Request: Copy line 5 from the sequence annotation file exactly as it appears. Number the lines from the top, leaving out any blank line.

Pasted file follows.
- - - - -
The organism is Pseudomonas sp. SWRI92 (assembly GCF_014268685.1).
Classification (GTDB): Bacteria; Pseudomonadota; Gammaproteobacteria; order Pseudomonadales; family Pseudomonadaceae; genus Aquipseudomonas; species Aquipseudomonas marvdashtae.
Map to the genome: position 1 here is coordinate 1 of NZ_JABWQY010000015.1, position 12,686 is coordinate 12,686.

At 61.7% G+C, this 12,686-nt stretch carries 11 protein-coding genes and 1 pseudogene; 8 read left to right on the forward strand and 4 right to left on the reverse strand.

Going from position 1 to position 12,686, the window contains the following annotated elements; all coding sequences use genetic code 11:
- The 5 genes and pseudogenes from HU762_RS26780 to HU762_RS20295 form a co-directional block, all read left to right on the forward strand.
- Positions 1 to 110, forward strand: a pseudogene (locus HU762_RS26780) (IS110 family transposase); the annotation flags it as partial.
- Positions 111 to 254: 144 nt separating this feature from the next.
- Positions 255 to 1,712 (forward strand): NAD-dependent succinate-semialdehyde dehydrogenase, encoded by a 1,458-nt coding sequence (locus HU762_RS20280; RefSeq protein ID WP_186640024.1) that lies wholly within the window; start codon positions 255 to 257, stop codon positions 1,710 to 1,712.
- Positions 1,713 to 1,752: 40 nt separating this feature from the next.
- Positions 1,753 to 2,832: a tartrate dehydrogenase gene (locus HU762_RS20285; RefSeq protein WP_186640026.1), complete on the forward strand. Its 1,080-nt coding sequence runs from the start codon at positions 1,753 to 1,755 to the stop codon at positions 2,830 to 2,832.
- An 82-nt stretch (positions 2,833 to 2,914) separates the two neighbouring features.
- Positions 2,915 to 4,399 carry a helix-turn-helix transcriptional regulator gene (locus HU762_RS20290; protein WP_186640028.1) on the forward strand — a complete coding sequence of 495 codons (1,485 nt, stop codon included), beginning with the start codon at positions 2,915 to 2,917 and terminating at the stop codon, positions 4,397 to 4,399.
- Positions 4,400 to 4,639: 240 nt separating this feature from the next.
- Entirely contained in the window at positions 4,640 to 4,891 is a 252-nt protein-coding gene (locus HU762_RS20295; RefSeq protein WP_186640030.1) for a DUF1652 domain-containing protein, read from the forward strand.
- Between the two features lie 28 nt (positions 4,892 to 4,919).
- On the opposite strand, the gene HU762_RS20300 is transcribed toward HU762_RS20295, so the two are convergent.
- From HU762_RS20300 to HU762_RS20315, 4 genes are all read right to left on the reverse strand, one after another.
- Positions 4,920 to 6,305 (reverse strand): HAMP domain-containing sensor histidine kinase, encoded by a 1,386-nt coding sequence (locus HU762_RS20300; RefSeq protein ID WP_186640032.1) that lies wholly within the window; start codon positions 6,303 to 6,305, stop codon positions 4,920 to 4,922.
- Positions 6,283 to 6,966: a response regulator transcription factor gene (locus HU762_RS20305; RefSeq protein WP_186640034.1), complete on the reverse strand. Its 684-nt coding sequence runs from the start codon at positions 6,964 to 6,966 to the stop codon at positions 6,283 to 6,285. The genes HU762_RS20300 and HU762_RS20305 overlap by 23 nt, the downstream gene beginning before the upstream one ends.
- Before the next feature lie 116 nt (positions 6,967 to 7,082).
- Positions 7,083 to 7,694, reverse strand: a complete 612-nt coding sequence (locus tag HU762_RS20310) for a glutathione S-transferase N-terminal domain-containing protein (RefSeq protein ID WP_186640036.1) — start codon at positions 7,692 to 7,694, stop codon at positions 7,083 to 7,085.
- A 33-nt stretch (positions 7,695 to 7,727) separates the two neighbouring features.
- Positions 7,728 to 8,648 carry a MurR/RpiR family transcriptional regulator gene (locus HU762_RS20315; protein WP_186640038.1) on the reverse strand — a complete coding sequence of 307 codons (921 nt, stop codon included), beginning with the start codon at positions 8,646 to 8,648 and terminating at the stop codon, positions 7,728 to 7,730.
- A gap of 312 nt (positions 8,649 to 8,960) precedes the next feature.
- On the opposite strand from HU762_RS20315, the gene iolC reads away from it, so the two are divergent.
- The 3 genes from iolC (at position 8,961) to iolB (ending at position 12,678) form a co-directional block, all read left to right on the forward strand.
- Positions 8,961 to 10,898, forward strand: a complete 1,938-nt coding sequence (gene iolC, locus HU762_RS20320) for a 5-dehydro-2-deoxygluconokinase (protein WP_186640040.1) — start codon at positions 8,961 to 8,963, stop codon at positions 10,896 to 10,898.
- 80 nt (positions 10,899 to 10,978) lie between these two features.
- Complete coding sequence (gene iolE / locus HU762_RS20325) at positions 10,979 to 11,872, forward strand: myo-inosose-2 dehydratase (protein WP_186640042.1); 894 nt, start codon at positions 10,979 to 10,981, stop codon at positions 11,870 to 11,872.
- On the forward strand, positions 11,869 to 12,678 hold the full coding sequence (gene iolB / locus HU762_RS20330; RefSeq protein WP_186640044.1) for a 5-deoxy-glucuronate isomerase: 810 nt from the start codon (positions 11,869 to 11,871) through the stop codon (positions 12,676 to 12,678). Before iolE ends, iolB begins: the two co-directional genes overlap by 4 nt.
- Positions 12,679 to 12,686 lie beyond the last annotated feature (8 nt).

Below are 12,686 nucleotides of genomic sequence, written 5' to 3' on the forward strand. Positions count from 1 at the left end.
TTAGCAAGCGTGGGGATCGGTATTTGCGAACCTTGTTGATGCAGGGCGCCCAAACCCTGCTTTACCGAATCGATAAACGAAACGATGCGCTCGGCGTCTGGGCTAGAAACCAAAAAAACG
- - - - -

Going from position 1 to position 12,686, the window contains the following annotated elements; all coding sequences use genetic code 11: